WINNER OF THE 2013 RYAN R. GIBBS AWARD FOR SHORT FICTION
SELECTED BY PIA Z. EHRHARDT
We met over the kitchen sink at a house party, me sucking chunks of ice, make-believe medicine for my damaged teeth, which were darker than yellow then. We knew nobody there: the shipbuilders, welders, crew managers of this or that, people with metal on their breath holding cups of beer, people with jobs. When you spoke, your necklace knocked against my chest. “Another party crasher,” you said, as if we were two thieves looting the same house, and after that I wasted no time.
We showed each other what we were made of in the basement, on a couch patched together with black tape. Luck was long-lost family to me, and I was scared you’d taste the color of my teeth in the dark and that would blow it, but you kept on, while smokers stood around the grate upstairs, listening to our progress. Afterwards, we peeled the bandages off the couch, folding fluff in our hands, and you told me about the lost town beneath Smith Mountain Lake, where the houses squat in the shade of fishing hulls the way they once idled under clouds, their mailboxes collapsing under ninety feet of water. You said that on days after a storm, instead of stripers, anglers would catch old clothes loosened from the bottom. The thought of the dead, awake but confused, watching their clothes fly into the air or bass hover on their lawns, cut to the recent fear I had: that I’d die and live on a hundred years and still be eating on food stamps.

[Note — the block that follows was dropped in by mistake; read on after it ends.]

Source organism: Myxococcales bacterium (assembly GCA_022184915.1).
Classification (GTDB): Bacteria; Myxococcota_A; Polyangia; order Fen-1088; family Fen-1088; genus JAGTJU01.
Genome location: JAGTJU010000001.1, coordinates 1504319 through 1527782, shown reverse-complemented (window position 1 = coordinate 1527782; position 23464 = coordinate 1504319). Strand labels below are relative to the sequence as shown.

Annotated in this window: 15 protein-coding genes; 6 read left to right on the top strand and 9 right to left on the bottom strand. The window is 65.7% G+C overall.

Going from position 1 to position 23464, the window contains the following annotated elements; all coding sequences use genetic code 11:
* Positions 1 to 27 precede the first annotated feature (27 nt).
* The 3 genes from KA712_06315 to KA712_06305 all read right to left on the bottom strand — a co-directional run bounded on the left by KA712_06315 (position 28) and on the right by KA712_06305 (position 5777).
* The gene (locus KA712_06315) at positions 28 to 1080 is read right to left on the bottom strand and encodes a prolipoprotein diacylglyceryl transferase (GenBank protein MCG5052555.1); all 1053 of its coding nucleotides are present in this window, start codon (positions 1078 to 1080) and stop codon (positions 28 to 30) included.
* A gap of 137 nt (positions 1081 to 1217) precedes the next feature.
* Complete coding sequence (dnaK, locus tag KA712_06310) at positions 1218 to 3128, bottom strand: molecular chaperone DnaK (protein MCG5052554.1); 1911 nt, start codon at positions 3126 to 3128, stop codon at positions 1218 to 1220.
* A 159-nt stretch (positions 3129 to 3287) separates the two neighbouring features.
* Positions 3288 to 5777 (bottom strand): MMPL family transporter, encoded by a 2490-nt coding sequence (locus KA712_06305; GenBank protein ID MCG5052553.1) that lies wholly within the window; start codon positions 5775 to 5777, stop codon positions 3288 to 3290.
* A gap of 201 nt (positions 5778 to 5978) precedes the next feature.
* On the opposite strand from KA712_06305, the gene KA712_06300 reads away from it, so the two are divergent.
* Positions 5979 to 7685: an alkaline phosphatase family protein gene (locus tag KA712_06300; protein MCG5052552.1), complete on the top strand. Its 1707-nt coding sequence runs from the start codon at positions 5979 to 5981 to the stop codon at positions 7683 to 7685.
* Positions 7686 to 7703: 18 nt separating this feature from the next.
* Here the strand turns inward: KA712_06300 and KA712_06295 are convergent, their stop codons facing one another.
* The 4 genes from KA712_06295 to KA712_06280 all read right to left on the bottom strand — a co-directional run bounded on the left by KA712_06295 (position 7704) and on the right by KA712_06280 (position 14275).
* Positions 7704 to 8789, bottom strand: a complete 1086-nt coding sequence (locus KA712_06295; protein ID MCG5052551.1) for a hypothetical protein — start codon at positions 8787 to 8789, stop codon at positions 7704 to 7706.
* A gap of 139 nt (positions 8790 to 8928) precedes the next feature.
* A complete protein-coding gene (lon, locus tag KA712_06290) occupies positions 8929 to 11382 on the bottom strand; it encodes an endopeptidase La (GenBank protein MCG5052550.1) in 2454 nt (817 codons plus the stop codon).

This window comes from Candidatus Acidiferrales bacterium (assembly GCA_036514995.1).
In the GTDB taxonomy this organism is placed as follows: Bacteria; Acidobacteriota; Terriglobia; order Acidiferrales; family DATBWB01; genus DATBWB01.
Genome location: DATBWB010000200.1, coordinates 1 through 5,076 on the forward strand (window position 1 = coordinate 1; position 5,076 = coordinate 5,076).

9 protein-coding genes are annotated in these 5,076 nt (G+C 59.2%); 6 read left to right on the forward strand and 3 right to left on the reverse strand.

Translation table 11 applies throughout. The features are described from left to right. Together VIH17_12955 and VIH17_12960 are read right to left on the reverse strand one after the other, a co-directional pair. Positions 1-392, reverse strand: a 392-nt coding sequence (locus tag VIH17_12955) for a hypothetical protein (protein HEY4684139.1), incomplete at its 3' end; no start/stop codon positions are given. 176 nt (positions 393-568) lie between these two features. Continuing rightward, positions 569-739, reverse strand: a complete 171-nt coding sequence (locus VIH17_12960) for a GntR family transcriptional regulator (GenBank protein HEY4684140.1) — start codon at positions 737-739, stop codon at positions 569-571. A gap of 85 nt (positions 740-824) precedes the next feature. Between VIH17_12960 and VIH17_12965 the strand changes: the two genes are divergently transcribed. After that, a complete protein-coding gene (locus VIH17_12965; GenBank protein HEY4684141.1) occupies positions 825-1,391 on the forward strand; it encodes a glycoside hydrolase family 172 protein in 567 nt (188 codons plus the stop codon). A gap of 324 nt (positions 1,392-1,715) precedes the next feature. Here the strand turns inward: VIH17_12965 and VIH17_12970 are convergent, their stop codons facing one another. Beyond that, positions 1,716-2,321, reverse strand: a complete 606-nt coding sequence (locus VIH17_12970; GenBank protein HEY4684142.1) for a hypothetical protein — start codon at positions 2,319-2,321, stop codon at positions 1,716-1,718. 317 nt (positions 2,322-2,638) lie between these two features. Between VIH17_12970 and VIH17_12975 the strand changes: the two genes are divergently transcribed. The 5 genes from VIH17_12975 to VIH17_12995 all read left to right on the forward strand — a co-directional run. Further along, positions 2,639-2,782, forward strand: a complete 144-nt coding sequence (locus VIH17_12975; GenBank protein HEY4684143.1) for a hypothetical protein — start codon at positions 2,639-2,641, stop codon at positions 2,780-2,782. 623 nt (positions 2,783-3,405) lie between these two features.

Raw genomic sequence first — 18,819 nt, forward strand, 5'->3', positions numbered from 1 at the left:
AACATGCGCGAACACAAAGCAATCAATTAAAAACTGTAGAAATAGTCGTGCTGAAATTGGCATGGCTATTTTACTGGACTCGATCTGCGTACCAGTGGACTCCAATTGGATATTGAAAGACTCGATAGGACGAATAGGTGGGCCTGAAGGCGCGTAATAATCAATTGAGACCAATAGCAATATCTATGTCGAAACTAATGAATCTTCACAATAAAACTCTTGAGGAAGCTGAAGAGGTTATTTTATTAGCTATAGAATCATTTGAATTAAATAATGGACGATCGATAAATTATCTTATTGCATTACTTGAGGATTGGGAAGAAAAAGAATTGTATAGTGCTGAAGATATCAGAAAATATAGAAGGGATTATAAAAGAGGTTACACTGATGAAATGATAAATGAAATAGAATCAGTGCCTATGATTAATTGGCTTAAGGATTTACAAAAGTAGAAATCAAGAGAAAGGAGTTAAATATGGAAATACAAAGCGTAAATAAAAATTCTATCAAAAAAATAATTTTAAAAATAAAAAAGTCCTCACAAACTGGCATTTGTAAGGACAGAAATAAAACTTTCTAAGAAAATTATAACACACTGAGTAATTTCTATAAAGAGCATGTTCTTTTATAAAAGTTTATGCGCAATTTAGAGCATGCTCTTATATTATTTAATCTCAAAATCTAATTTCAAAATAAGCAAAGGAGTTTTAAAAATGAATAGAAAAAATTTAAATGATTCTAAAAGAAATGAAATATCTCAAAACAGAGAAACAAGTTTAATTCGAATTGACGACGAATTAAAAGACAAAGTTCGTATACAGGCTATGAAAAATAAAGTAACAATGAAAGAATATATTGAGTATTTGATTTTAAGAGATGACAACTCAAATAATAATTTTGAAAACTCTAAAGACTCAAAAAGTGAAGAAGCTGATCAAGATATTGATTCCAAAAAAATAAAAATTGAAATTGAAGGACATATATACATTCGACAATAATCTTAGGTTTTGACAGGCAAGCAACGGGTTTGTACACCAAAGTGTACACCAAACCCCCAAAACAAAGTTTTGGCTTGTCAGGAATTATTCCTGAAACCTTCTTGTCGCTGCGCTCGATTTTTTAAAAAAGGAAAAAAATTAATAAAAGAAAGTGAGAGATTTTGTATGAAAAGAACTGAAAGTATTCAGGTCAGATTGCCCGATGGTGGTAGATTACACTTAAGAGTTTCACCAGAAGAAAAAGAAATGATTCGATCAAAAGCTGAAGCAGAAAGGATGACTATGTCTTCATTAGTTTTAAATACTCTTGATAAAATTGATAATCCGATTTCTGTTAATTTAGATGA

We were hungry, so I drove us to the Burger King by Ocean View Park, where I could sink my feet into the bay, remind myself the water was around my ankles, not overhead. In the lobby I ate a handful of ice from the free dispenser while you paid for your food. I had a dollar someone at the house had given me thinking I was responsible for beer, and I pushed it on you, mumbling you didn’t owe me for gas. You asked why I chewed ice, and I said it was like the way some sick people cured themselves with sugar pills, just by believing they’d get better.
The beach was cold, so I took off my clothes in the dark by a fat little palm tree and wrapped you. Your face showed, asking what if you got pregnant. I said if it happened I’d get a job, maybe on a ship – built as I was for punishment. To make you laugh, I did a naked flop into the Chesapeake, where the current grabbed hold, dragging me out from shore. I thought floating might save me. I didn’t shout, like I wouldn’t later after the kid was born, or after the bills for what the ice did to my teeth wiped me out, including the money I had made in my first months as a deckhand, or after that, when you moved back to Roanoke and everything fell apart, as I’d known it would.
I coasted, one in the current, saving my strength for the long swim back.